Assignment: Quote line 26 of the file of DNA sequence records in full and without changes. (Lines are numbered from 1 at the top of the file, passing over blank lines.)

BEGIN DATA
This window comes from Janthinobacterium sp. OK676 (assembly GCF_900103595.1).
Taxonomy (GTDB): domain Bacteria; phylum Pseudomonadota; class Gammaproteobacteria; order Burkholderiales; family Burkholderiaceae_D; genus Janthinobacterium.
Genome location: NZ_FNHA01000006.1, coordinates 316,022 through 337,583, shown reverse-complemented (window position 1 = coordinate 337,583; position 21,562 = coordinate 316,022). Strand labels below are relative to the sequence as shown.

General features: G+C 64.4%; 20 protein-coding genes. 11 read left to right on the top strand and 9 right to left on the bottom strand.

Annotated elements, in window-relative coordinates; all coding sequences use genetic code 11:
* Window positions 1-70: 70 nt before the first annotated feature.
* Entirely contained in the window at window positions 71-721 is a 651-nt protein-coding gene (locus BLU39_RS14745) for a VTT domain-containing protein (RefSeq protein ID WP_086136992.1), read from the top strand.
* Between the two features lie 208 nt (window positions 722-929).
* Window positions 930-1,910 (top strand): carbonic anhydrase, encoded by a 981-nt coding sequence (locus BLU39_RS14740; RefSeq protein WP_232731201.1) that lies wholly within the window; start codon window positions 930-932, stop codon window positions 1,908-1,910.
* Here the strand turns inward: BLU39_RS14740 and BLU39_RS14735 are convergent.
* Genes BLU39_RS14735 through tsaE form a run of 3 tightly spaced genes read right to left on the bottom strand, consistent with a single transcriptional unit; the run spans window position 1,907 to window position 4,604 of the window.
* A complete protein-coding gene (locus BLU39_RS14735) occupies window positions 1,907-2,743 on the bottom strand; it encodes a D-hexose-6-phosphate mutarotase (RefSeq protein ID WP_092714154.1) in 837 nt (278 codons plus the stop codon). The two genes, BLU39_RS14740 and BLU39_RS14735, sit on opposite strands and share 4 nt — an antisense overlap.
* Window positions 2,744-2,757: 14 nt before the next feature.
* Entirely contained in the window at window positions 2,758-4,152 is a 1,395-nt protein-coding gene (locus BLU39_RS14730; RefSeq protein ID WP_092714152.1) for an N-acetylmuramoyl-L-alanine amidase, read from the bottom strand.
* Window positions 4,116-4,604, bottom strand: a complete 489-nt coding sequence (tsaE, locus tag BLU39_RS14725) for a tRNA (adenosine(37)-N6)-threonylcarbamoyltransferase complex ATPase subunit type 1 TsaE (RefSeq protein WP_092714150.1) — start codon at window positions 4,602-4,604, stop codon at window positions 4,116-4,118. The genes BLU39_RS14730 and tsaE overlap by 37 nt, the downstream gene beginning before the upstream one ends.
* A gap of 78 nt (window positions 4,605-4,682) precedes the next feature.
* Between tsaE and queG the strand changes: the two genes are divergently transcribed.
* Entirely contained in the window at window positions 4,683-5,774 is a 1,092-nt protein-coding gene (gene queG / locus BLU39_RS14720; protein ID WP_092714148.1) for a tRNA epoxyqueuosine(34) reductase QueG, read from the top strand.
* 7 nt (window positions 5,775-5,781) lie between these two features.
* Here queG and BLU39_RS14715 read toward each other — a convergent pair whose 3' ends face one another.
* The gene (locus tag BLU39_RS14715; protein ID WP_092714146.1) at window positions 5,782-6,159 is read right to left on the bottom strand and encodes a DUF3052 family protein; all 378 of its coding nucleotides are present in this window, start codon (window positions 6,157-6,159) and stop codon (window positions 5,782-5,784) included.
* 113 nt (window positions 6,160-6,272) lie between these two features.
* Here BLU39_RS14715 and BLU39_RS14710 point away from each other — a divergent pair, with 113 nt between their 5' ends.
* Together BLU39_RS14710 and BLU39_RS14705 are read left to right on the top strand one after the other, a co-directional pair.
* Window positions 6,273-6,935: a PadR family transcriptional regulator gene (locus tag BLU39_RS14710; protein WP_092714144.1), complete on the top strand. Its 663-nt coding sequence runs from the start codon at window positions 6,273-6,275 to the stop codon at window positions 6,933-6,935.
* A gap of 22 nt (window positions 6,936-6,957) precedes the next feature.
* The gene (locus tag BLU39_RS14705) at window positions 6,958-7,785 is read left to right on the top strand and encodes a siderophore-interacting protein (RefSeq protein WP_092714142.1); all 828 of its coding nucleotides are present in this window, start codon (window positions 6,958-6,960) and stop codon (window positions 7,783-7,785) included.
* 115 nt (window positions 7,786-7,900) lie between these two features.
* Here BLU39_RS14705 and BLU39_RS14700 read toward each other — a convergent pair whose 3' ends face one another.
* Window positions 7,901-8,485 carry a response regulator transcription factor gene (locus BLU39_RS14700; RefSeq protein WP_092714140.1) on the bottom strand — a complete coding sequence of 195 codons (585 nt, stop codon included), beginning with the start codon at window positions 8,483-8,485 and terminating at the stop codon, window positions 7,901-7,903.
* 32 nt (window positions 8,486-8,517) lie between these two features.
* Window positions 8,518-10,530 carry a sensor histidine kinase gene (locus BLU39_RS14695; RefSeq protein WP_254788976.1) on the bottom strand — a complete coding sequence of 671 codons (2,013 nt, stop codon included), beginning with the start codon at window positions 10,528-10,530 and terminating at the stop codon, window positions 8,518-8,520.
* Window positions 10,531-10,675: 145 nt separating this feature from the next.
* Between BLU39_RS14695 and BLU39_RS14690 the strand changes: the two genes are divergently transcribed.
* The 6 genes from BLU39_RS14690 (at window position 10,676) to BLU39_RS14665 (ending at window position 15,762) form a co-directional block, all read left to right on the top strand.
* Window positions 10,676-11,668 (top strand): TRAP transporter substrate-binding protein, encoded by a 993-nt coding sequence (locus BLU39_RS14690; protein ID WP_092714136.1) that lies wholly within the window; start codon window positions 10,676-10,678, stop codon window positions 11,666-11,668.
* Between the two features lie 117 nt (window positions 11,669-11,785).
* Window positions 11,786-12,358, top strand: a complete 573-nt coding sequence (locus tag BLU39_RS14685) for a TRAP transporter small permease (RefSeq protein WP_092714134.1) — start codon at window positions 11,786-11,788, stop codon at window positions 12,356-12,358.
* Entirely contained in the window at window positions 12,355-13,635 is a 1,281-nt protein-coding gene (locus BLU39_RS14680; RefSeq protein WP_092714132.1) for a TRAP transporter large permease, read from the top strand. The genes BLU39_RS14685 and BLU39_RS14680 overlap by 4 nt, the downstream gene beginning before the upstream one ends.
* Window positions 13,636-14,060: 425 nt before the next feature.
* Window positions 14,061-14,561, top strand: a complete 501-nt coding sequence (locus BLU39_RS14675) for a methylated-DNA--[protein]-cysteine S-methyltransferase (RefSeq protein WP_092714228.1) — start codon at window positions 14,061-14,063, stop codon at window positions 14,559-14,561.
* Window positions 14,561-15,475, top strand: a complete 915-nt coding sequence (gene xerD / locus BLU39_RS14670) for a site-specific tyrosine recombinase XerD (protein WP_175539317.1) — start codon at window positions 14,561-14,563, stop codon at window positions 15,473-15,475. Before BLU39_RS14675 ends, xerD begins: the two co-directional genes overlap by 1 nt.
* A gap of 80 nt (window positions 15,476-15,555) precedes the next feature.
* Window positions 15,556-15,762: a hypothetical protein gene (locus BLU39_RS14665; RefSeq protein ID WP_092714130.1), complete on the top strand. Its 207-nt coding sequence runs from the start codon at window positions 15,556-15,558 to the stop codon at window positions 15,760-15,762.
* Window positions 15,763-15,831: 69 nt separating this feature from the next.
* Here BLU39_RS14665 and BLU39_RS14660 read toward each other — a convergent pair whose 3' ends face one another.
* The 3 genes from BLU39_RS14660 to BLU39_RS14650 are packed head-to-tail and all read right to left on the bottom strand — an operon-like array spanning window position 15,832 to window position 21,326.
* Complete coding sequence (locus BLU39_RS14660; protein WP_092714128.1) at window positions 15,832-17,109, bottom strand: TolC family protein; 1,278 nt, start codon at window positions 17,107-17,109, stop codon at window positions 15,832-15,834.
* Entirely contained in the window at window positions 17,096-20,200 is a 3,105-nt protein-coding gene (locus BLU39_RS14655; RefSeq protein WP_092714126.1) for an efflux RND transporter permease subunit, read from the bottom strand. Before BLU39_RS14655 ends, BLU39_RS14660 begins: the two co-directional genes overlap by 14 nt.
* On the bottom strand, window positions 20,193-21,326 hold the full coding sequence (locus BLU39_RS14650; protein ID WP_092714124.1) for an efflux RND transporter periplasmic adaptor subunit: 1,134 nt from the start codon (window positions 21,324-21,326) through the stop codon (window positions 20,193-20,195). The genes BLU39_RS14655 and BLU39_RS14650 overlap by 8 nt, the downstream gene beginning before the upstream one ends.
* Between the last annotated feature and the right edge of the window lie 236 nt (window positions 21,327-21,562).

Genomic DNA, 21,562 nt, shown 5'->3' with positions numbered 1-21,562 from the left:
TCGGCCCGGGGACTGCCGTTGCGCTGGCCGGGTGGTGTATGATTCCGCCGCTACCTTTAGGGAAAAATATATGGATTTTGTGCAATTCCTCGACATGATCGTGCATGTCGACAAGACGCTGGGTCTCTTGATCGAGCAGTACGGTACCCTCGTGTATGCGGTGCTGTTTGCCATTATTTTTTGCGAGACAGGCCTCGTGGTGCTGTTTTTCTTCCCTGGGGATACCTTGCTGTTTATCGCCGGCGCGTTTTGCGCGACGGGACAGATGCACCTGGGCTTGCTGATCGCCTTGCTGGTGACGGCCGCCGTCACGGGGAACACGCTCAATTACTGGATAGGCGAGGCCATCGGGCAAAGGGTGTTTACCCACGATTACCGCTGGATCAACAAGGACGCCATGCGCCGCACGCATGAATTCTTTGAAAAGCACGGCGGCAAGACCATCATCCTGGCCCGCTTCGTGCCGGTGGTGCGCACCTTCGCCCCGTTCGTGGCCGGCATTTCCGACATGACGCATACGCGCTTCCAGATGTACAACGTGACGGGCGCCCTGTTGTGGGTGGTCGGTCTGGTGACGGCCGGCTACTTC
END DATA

* A gap of 22 nt (window positions 6,936-6,957) precedes the next feature.